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Say Goodbye to Bedwetting: How to Prevent Nocturnal Enuresis

Preventing and managing bedwetting (nocturnal incontinence) can help reduce discomfort and distress. Here are some tips on how to achieve this.

7 min read
Say Goodbye to Bedwetting: How to Prevent Nocturnal Enuresis
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Nocturnal incontinence can be a difficult situation for the entire family, causing disruptions in sleep for both the person with incontinence and their carers. Taking the necessary steps to maintain dryness and comfort during the night can significantly increase the quality of everyday life.

The good news is that most bedwetting incidents are preventable. Bedwetting, also known as nocturnal enuresis, refers to the involuntary release of urine while sleeping. It's a common problem, particularly among children, and usually isn't a cause for worry.

However, if it persists beyond the age of seven or occurs in adulthood, especially if it's frequent or unexpected, it may become a concern. We recommend speaking to a GP if you or a loved experience this. 

Causes of Bedwetting

Nocturnal enuresis can be caused by a number of factors. Here are some of the possible causes of bedwetting:

  1. Developmental delay: Bedwetting is a common occurrence in young children and may indicate a delay in bladder control development. Children frequently outgrow problems as they develop and get older.

  2. Genetics: Bedwetting tends to run in families, which raises the probability that it may be a genetic condition.

  3. Urinary tract infections (UTIs): UTIs can cause discomfort and pain while urinating, leading to an increased risk of bedwetting.

  4. Constipation: This can lead to bedwetting as the stool in the colon puts additional pressure on the bladder.

  5. Sleep disorders: Certain sleep disorders, such as sleep apnea, can increase the risk of bedwetting.

  6. Psychological factors: Stress, anxiety, and emotional problems can sometimes lead to bedwetting.

  7. Neurological problems: Certain neurological conditions, such as spina bifida or nerve damage, can impact bladder control and increase the risk of bedwetting.

  8. Weakened bladder or pelvic floor muscles: If the bladder muscles or pelvic floor muscles are weak, it can be difficult for a person to hold in their urine and keep it from leaking out.
  9. Diabetes: Bedwetting, which is uncommon for a person who normally remains dry at night, may be an indication of diabetes. This can be accompanied by other symptoms such as frequent urination, excessive thirst, tiredness, and weight loss even with a good appetite.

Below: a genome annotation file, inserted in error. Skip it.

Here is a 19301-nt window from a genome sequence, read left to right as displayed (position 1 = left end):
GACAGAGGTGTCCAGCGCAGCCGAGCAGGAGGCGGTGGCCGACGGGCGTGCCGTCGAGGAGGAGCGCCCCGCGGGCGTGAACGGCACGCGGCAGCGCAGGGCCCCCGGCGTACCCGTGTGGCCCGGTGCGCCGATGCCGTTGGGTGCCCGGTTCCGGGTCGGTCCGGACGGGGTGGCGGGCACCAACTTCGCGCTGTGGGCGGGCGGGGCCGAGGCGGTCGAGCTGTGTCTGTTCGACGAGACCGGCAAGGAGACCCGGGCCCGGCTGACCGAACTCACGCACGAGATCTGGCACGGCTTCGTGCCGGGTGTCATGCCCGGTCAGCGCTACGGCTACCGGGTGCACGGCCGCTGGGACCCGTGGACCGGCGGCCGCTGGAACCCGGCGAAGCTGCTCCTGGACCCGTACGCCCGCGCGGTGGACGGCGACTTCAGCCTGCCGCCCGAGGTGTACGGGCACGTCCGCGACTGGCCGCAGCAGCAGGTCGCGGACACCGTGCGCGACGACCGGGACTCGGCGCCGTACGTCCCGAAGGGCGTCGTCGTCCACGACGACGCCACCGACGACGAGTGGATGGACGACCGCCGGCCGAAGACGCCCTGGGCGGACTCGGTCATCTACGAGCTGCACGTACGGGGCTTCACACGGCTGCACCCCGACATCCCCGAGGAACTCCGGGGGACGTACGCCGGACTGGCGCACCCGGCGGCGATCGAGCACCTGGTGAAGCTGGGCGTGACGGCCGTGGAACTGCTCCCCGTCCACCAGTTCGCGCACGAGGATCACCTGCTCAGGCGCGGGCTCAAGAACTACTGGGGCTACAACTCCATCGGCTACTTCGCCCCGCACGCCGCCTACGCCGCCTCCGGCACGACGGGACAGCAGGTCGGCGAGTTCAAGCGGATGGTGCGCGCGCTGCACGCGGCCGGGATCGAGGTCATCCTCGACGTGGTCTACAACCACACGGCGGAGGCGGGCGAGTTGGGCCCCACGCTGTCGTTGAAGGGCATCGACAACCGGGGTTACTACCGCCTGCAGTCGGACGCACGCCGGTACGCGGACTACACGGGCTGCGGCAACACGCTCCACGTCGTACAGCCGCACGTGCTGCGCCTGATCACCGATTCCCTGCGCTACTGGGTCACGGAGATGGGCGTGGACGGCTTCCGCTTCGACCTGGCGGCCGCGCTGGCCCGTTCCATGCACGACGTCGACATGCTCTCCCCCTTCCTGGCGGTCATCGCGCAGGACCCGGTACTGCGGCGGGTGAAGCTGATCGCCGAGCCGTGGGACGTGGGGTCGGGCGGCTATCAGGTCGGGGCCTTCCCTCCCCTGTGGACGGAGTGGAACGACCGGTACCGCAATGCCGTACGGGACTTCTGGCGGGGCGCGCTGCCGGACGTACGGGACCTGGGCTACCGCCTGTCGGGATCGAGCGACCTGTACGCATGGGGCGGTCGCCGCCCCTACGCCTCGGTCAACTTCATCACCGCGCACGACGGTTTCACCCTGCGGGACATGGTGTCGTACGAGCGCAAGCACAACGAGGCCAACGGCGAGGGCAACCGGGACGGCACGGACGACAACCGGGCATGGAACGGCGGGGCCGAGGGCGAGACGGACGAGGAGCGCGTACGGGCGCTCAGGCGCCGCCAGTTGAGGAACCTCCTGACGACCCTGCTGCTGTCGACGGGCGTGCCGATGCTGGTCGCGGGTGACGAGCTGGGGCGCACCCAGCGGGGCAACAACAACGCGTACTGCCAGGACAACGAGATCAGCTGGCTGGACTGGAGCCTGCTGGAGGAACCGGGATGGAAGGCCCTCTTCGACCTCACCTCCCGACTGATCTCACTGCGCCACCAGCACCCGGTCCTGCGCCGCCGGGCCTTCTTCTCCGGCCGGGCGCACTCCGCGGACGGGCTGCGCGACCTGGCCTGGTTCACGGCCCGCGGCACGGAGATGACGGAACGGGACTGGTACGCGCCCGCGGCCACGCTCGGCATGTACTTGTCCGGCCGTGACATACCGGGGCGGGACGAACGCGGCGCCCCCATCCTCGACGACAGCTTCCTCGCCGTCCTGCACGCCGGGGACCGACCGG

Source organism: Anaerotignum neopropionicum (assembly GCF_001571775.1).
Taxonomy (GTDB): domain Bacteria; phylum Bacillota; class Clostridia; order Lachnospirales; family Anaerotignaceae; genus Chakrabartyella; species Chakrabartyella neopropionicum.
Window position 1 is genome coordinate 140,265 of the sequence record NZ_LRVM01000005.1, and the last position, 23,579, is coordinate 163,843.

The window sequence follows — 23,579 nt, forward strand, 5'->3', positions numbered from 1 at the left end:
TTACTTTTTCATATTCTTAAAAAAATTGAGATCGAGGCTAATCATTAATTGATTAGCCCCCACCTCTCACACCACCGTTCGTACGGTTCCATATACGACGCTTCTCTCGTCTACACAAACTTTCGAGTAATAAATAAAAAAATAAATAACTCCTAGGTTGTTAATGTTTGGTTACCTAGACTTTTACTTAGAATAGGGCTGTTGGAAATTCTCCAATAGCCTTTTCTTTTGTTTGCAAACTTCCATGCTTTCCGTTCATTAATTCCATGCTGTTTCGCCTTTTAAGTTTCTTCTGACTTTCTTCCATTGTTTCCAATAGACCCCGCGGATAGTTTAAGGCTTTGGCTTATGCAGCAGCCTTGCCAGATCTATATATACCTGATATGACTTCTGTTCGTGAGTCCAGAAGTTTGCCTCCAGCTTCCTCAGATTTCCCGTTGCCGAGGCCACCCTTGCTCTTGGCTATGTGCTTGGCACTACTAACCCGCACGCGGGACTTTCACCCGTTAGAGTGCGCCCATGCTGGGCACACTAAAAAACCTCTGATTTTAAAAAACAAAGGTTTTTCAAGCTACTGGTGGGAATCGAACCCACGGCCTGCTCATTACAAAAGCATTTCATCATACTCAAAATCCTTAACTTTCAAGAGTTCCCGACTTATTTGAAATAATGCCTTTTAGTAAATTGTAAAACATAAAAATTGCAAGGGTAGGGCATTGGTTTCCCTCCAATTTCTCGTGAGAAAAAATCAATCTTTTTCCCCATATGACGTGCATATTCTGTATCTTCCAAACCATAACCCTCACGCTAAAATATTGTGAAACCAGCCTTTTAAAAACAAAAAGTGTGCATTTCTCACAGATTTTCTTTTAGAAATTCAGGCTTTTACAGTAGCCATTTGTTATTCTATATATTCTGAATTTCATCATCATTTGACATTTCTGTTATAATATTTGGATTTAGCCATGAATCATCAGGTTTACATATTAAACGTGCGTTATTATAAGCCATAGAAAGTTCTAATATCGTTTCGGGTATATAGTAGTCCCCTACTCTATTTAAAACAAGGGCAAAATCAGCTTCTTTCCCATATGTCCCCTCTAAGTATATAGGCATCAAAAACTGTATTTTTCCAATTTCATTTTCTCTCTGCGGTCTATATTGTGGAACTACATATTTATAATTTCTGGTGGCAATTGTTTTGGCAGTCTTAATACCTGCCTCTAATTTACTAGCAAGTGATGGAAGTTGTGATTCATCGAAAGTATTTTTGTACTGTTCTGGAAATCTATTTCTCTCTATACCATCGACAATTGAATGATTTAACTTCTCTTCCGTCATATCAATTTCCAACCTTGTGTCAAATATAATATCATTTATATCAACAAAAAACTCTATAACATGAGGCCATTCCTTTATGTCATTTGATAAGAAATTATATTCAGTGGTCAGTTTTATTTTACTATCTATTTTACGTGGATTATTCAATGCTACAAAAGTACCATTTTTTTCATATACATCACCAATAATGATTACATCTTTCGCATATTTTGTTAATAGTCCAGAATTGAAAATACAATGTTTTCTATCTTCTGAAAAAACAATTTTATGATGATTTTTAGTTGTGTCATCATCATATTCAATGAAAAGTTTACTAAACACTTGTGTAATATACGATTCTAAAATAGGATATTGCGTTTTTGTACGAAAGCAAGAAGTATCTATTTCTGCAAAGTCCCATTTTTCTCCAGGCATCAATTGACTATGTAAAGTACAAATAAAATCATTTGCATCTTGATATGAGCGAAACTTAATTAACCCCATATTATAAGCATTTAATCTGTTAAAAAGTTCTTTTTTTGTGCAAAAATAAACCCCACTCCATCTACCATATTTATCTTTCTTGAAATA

It's important to note that bedwetting can be a complex problem, and multiple factors may be contributing to the problem. If you, your child or a loved one is experiencing bedwetting, it's best to consult with a healthcare provider for an accurate diagnosis and effective treatment plan.

How to Diagnose Bedwetting

In order to diagnose bedwetting, a healthcare provider will typically start with a thorough review of a patient's medical history and physical examination.

  • Medical History: The healthcare provider will ask questions about the frequency and pattern of bedwetting, as well as any associated symptoms, such as daytime incontinence, urinary tract infections, or pain during urination. The provider will also ask about any family history of bedwetting and whether the individual has any medical conditions that may be contributing to the problem.
  • Physical Examination: The healthcare provider will perform a physical examination to check for any underlying physical problems that may be contributing to bedwetting. This may include a pelvic examination to check for any physical abnormalities or issues with bladder control.
  • Urine Tests: The healthcare provider may also perform urine tests to check for any infections or other underlying medical conditions. This may include a urinalysis, a urine culture, or other tests as needed.
  • Bladder Function Tests: In some cases, the healthcare provider may also perform tests to assess bladder function, such as a bladder diary, a voiding cystourethrogram (an exam that takes images of the urinary system), or urodynamic testing (measures pressure in the urinary tract). These tests are used to determine the size and capacity of the bladder, as well as the strength of the bladder and urethral muscles.
  • Diagnostic Imaging: If necessary, the healthcare provider may also order diagnostic imaging tests, such as an ultrasound or a MRI, to further evaluate the bladder and urinary tract.

Based on the results of the medical history, physical examination, urine tests, bladder function tests, and diagnostic imaging, the healthcare provider will be able to diagnose bedwetting and determine the underlying cause. Once a diagnosis is made, the healthcare provider can then develop a treatment plan that is tailored to the individual's specific needs.